How will GCSEs affect my A Level and university choices?

The truth is that while GCSEs will help you in your future career, they are not final. Some schools and colleges will look for good grades at GCSE for you to take the same subject at A Level, but you can also do certain A Levels without having studied the subject before.

Universities may want to see a particular GCSE grade in English, maths or science for certain degrees. However, bear in mind that you don’t get the option of dropping these subjects, so whatever GCSEs you choose, you’ll still have a range of universities to choose from (if you get the grades, of course).

Even if you do regret choosing a particular subject it is not likely to be life-changing.

How do I choose my A Levels?

GCSEs will pass in a flash, and two years later you may be choosing your A Level subjects. There are some key differences in this decision-making process. Whereas breadth is the name of the game at GCSE, you will now choose to narrow your scope of subjects by choosing just three (and sometimes four) A Levels. If you’re planning to study medicine you will need to focus on separate sciences, whilst linguists will opt for modern languages, and engineers will choose mathematics and physics.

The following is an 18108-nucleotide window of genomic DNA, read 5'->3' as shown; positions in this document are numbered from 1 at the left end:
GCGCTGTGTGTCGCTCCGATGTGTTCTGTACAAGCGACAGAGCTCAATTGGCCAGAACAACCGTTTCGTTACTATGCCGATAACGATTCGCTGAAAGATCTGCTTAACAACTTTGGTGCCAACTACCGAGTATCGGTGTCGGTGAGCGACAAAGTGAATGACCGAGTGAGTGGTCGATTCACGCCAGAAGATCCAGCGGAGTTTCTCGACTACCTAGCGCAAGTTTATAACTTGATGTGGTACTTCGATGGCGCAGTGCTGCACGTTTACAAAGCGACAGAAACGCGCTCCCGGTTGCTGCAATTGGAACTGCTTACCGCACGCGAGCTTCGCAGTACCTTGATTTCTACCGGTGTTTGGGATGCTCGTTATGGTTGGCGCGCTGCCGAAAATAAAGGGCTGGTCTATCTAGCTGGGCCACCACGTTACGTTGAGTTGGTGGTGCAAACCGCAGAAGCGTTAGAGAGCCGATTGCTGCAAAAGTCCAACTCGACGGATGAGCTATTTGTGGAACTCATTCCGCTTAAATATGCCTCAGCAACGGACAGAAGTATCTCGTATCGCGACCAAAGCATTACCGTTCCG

In 2019, the Russell Group ditched its list of "facilitating subjects", which listed the preferred A Level subjects for the UK’s most selective universities. Today, it directs students to its Informed Choices website, which helps you understand which subjects open up different degrees, from media studies to sports science, history of art to economics.

Should I do an Extended Project Qualification?

The Extended Project Qualification (EPQ) is studied by A Level students in state and independent schools and colleges across the UK. Time-consuming and challenging, yet highly regarded and rewarding, the EPQ is an optional, standalone qualification that develops the independent learning and research skills demanded by universities and employers.

The number of students taking up the EPQ has grown substantially since its integration into the UK curriculum in 2007; this year, around 38,000 students took the EPQ in the UK. It’s not only seen as excellent preparation for university, the EPQ is now included in offers by some universities. 

Read more: Click here to read Should I do an Extended Project Qualification?